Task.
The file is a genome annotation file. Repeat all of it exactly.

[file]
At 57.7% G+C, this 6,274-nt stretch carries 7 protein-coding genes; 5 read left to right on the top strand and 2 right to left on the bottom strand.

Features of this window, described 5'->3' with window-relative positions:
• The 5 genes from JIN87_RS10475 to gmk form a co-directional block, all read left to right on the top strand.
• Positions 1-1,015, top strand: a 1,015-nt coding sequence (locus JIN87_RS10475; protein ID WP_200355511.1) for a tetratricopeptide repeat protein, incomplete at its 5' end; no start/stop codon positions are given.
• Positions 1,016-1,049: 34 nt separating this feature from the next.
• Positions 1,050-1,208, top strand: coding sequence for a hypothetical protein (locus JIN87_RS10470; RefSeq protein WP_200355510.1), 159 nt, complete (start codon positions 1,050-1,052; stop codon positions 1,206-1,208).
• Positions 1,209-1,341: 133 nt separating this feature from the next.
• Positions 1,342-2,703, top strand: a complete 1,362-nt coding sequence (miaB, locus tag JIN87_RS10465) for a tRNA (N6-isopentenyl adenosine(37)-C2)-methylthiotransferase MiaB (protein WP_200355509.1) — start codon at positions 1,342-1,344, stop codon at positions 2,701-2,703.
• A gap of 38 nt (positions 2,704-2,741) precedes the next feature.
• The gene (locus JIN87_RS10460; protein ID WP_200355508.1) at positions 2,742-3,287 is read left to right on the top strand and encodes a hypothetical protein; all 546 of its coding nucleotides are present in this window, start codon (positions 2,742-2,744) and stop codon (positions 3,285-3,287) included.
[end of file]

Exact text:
At 57.7% G+C, this 6,274-nt stretch carries 7 protein-coding genes; 5 read left to right on the top strand and 2 right to left on the bottom strand.

Features of this window, described 5'->3' with window-relative positions:
• The 5 genes from JIN87_RS10475 to gmk form a co-directional block, all read left to right on the top strand.
• Positions 1-1,015, top strand: a 1,015-nt coding sequence (locus JIN87_RS10475; protein ID WP_200355511.1) for a tetratricopeptide repeat protein, incomplete at its 5' end; no start/stop codon positions are given.
• Positions 1,016-1,049: 34 nt separating this feature from the next.
• Positions 1,050-1,208, top strand: coding sequence for a hypothetical protein (locus JIN87_RS10470; RefSeq protein WP_200355510.1), 159 nt, complete (start codon positions 1,050-1,052; stop codon positions 1,206-1,208).
• Positions 1,209-1,341: 133 nt separating this feature from the next.
• Positions 1,342-2,703, top strand: a complete 1,362-nt coding sequence (miaB, locus tag JIN87_RS10465) for a tRNA (N6-isopentenyl adenosine(37)-C2)-methylthiotransferase MiaB (protein WP_200355509.1) — start codon at positions 1,342-1,344, stop codon at positions 2,701-2,703.
• A gap of 38 nt (positions 2,704-2,741) precedes the next feature.
• The gene (locus JIN87_RS10460; protein ID WP_200355508.1) at positions 2,742-3,287 is read left to right on the top strand and encodes a hypothetical protein; all 546 of its coding nucleotides are present in this window, start codon (positions 2,742-2,744) and stop codon (positions 3,285-3,287) included.